It's been a while since I've written a blog on recovery. In part, because I want to write about life beyond recovery, and in part, because the response to AYP for Recovery has been minimal. But the other night I was watching a UFC fight at a sports bar with my friend, and being surrounded by all that drinking, I was prompted to revisit some of my favorite themes related to alcohol and addiction.
As we sat in a booth, the server brought my buddy a bucket of beer bottles chilled in ice, and we started to talk about drinking. He knows I'm sober, and he actually has shown an interest in jumping on the wagon himself, so we've had these kind of conversations before. I reminisced about the kind of beers I used to enjoy, especially the Belgian ales, with their robust flavor and high alcohol content. And as I was reminiscing, it occurred to me that one of the appeals to drinking beer may be the fact that there are literally tons of microorganisms involved in the process of fermentation, which is an essential stage in creating the intoxicating brew. The living yeast absorb the sugar, then spit out alcohol as their waste product, and the resulting toxin is what binds to the digestive system of a human being, thereby yielding a post-death euphoria. There is an aliveness in the barrel.
[Side note: In-toxic-ation comes from the Latin root toxicare, meaning "to poison".]
So, there is a kind of gnarly grip and traction in the act of drinking. Just as we appreciate the sensation of our rubber tires gripping the pavement and finding enough traction to accelerate, so do we appreciate the sensation of moving forward in our realm of consciousness, especially in the direction of happiness. Nobody likes spinning their wheels and going nowhere. We need something to sink into. We need to make progress, even if that progress is settling into stillness.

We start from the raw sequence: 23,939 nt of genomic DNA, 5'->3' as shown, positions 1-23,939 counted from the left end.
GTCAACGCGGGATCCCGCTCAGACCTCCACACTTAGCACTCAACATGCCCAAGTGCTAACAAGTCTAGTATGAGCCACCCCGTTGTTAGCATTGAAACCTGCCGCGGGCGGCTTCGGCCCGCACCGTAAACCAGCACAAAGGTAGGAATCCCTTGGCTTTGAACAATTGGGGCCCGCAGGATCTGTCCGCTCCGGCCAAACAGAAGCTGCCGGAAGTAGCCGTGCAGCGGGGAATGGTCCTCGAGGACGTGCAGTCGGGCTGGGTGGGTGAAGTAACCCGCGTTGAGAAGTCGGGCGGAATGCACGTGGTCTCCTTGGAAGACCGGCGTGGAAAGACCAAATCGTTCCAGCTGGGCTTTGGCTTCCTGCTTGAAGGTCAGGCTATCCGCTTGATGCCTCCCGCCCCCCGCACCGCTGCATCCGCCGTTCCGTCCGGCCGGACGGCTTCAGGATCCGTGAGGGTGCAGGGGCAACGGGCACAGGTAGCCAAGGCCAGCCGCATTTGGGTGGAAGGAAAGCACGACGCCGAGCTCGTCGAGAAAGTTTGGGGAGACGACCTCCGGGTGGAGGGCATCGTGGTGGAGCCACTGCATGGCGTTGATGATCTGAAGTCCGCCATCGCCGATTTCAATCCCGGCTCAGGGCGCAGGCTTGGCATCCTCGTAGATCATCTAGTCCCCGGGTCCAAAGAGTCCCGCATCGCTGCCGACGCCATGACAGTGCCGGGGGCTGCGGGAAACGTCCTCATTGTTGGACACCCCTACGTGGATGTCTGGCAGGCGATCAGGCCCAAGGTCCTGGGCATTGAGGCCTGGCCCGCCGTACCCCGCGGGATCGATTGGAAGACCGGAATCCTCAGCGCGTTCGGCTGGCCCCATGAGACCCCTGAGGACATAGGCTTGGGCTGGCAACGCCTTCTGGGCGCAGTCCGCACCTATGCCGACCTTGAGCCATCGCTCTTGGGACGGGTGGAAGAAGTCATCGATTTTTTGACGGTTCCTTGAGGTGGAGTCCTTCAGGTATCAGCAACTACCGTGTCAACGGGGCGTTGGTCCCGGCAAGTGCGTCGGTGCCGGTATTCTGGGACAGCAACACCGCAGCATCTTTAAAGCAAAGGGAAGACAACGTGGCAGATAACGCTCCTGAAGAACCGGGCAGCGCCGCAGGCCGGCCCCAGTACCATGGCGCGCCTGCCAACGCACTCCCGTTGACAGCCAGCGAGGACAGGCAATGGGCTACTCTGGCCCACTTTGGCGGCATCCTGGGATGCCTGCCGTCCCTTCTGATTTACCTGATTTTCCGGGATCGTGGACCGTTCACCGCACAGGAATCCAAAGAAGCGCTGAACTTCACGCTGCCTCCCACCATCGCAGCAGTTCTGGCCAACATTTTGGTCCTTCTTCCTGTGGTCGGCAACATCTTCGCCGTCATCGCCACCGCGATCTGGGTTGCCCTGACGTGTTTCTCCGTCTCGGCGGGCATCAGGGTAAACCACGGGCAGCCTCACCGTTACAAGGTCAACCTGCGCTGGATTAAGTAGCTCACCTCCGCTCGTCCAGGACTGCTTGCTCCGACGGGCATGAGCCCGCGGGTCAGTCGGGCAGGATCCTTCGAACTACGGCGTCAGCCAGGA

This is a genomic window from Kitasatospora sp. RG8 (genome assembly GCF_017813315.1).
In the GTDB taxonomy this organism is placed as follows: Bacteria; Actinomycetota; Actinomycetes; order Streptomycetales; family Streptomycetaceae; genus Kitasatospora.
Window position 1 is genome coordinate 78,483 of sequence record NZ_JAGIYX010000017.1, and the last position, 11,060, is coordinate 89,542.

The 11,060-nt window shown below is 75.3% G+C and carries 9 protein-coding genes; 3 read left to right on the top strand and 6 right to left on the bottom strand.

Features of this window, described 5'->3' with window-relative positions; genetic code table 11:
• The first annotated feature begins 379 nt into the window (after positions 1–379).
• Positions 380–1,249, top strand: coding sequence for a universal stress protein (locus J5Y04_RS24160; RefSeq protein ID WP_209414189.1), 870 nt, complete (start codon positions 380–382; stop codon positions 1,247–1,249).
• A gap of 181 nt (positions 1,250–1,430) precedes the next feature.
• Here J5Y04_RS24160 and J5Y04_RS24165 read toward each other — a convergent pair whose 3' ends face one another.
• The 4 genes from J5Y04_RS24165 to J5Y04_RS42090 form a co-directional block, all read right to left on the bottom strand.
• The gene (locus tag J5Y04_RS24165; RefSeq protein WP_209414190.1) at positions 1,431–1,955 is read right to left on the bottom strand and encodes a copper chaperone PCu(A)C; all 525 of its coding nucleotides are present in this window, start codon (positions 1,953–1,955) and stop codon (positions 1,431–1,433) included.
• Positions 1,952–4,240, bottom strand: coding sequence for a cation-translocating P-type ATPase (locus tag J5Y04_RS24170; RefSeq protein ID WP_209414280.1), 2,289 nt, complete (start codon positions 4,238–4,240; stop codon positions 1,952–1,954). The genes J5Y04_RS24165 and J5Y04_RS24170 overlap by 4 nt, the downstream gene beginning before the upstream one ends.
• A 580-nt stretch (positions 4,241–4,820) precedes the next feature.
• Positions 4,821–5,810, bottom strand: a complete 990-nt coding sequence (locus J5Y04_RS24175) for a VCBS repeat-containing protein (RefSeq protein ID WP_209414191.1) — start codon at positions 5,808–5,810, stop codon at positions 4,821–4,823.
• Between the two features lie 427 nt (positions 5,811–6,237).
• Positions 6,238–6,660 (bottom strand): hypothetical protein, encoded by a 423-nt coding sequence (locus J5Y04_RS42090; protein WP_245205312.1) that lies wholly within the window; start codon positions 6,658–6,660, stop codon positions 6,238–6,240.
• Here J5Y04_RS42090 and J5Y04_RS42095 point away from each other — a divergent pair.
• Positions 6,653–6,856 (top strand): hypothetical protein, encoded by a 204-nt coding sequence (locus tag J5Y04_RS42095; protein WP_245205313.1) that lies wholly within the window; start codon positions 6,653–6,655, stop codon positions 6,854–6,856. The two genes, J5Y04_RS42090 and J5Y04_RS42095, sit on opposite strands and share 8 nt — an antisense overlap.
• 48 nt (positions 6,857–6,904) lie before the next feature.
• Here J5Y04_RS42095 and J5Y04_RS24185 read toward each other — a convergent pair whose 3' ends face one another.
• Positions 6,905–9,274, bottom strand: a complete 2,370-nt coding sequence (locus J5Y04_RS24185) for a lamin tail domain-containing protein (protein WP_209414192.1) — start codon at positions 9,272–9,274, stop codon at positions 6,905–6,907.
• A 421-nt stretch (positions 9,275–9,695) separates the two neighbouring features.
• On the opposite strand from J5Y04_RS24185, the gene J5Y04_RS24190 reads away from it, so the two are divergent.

Back in 2010, when I had a sober peak experience involving the revelation of vast inner space and the flowering of the crown chakra (with pristine and lucid obviousness), I came to know, through direct experience, and at such a core level, that there was an abundance of grip and traction to be found on the non-physical plane. And most importantly, I knew, without a doubt, that the quality of ecstasy and exuberance was far superior to what I had experienced through drugs and alcohol. And because the magic was inside my being, and not catalyzed by an external source, that's what sold me on investing in, and sticking with, a path of yoga and meditation. That was the kicker.
The next day I found AYP on the Internet, and Yogani's mention of a "divine addiction" captured my attention, and I haven't looked back since.
The ongoing mission is simply to continue to unlock the magic within the body and mind, and to let that flow outward. That is the purview of the soul, and that is how soulfulness is brought into daily life. Fortunately, I have landed in the field of massage therapy, reflexology, and teaching AYP, so the opportunity to feed that addictive cycle is not lacking.
May you find grip and traction along your path, and may it propel you to greater heights, here and now.
The higher power is in us.